The time is the weak centralized Egyptian state. When the Egyptian king's XI dynasty was ruling single Egypt, resumed large-scale construction (funerary temple of Mentuhotep II at Deir el-Bahri, near Thebes), and foreign policy activity (wars in Asia, the expedition to Punt far), but the threat of strife remained. Egypt was truly united under the rule of a new dynasty XII (1976-1794 BC). The founder of the royal house of Amenemhet I (1976-1947 BC) came from Thebes, or, at least, was the Supreme dignitary of the previous king in this city. After becoming king, he chose to move his residence to a well-fortified city Ittaui at the turn of Upper and Lower Egypt. Fayum Oasis (the so-called Land of Lakes) was not far from the new capital, where the kings of Dynasty XII conducted extensive irrigation. Amenemhat I undertook reforms associated with the specification limits nomes and, apparently, of the creation of the distribution of the labor force in the country. On the eastern edge of the Delta, he built a system of fortifications called "The Wall of the ruler." Thanks to it Egyptian influence was restored in Asia, conducted a successful war in Nubia and Libya.  Senusret I – the sun and co-ruler of Amenemhat I distinguished in these wars during his life.

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In Nubia was built a whole system of Egyptian fortified settlements until the 2nd threshold Nile during the reign of Senusret I (1947-1911 BC). Internal stability in Egypt was further strengthened by the fact, that the country finally came out of the pores of severe aridity in the second half of his reign. One of the greatest writers of the time, noble Heti, praised renewal truly full-flowing river spills in the ’’Hymn to the Nile’’and the king, is confident in his ability to get the desired reward of the gods of the ritual, he added to his special epithet - "Lord of sacrifice."

Increasingly, small rulers began to speak out against centralized power. The social crisis brought an end to the Middle kingdom. In the XIII-XVII dynasty begins the second period of decay. The conquest of Egypt finished thanks to the invasion of the nomadic Hyksos (about 1750 BC), who came from Syria. Horses and chariots (chariots were unfamiliar Egyptians) invaders passed through the northern Sinai, built a building in the town of Tel al-Debit and moved toward the Delta, and then turned south. The scale of the devastation caused by the Hyksos major Egyptian cities, one can only guess as there is no documentary evidence of the state of urban Countries to its occupation.

About 1783 BC social contradictions have led, obviously, to the explosion of popular discontent. For a short time, power passed into the hands of the people. The incurred heavy internal situation in the country took advantage of a mixed ethnic group, known as the Hyksos. Hyksos could occupy the entire Delta and then extend their power and in Upper Egypt. The Middle Kingdom of Egypt ended, and a period of domination of the Hyksos, the so-called second transitional period (1640-1552 BC).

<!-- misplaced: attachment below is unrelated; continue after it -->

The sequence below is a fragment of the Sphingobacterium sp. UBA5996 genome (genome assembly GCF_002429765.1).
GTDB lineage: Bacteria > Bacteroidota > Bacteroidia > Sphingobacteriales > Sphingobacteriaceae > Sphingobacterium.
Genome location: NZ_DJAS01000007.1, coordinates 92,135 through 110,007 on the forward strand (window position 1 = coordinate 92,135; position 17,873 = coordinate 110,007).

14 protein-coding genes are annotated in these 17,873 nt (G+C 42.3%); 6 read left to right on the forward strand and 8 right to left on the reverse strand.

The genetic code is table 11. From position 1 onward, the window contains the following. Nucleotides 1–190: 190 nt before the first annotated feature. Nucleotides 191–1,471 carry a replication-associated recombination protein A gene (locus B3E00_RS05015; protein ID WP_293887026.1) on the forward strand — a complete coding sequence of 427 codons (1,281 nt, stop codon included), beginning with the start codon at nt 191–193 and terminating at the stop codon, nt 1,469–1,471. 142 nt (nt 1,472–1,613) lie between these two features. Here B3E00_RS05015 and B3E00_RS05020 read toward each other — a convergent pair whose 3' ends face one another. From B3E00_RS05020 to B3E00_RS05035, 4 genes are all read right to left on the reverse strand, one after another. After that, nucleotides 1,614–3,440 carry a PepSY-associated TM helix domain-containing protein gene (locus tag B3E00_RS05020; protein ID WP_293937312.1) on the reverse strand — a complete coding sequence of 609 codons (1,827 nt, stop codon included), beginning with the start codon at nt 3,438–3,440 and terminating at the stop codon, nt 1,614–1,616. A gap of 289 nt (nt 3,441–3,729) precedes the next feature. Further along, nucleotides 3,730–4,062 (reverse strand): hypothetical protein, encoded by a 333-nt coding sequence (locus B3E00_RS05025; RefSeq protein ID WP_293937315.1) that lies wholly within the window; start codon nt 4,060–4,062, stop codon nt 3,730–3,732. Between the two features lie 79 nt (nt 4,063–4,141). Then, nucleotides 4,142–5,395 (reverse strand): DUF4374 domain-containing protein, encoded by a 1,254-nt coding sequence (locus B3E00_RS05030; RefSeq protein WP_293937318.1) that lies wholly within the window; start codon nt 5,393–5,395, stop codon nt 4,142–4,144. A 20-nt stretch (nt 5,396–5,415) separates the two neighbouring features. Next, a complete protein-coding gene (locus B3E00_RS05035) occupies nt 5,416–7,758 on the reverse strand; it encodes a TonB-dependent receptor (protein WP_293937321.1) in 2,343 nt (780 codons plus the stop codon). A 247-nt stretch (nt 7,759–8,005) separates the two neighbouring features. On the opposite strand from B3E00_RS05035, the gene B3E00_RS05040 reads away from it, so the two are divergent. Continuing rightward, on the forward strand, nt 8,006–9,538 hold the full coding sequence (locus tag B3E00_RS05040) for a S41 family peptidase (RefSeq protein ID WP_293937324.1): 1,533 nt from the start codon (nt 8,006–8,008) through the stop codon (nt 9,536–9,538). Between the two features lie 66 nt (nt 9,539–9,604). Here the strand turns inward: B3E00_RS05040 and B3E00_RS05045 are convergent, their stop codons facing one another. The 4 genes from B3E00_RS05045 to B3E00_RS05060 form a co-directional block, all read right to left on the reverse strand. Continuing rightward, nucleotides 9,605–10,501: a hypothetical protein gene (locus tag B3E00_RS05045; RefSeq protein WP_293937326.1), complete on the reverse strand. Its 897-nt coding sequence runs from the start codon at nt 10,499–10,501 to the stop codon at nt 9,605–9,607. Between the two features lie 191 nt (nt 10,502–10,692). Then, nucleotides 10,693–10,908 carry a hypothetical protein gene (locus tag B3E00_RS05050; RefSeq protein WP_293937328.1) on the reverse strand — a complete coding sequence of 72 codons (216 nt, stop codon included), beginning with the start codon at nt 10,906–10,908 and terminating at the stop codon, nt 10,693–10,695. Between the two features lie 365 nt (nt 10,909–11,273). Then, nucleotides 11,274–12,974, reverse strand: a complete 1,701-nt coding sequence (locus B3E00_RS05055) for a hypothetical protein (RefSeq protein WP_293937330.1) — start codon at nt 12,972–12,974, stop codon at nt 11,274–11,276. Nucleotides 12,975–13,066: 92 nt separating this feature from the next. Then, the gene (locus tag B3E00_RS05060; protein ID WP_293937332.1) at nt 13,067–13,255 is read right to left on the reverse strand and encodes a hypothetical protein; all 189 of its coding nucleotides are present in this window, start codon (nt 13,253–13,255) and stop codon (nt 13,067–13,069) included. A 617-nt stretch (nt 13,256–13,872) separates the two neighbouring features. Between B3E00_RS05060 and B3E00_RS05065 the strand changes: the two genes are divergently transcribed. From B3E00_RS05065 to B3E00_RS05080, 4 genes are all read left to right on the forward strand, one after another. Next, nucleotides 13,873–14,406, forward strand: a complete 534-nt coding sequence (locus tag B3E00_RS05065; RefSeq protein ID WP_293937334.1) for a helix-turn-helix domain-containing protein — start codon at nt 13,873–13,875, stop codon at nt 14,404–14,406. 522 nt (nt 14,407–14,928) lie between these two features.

The word "Hyksos" is Egyptian and meant only first Hyksos pharaohs (literally "Hyksos" means "foreign rulers" or "King of the Shepherds"), and then the whole Hyksos tribe. True self Hyksos is unknown. Most scientists, based on the analysis of Hyksos names (Yakobher, Salitis) and quotations from the writings of Josephus, Manetho, referred to the Semitic Hyksos tribes.

Shortly after the accession of the Theban dynasty imperial residence was moved to the north – Ittaui is a new town, built near Memphis, near the pyramids of the Old kingdom. The pharaohs of the Middle Kingdom - Amenemhet and Senusret - also built a pyramid tomb, although not used a strong army of builders, as it did the kings of old age. To be able to achieve its ambitious construction plans, they have devised a method that simplifies the matter: they began to use the structure of precursors. Grave-diggers were on the alert: this time dated wooden sarcophagi, which related to the Union thieves disguised artisans, make holes. It is not surprising, therefore, that almost all the pyramids of the Middle Kingdom, dating from about 1650 BC up until the time of the New Kingdom (around 1554 BC. e.) were devastated.

The struggle for the liberation of their country from the foreigners led Ahmose I, founder of the New Kingdom (XVIII-XX Dynasty), who expended the hated invaders. The first enslaved countries influenced the character of the Egyptians. The understanding is that the borders must be protected and this should not only defeat the enemy on their own land but to pursue it on foreign soil. Thanks to a desire to ensure the national security of the country, came the ambition of military expansion, which was characteristical of the New Kingdom.

New rulers constantly worried thought about how to make their own tombs more reliable. In the end, they decided that the very location they should serve to protect them from robbery: Tomb of deified kings was carved into the cliffs to the west of Thebes, in a secluded desert canyon Biban el Moluk ("Gates of the Kings", or "King's Court", which we know as the Valley of the Kings.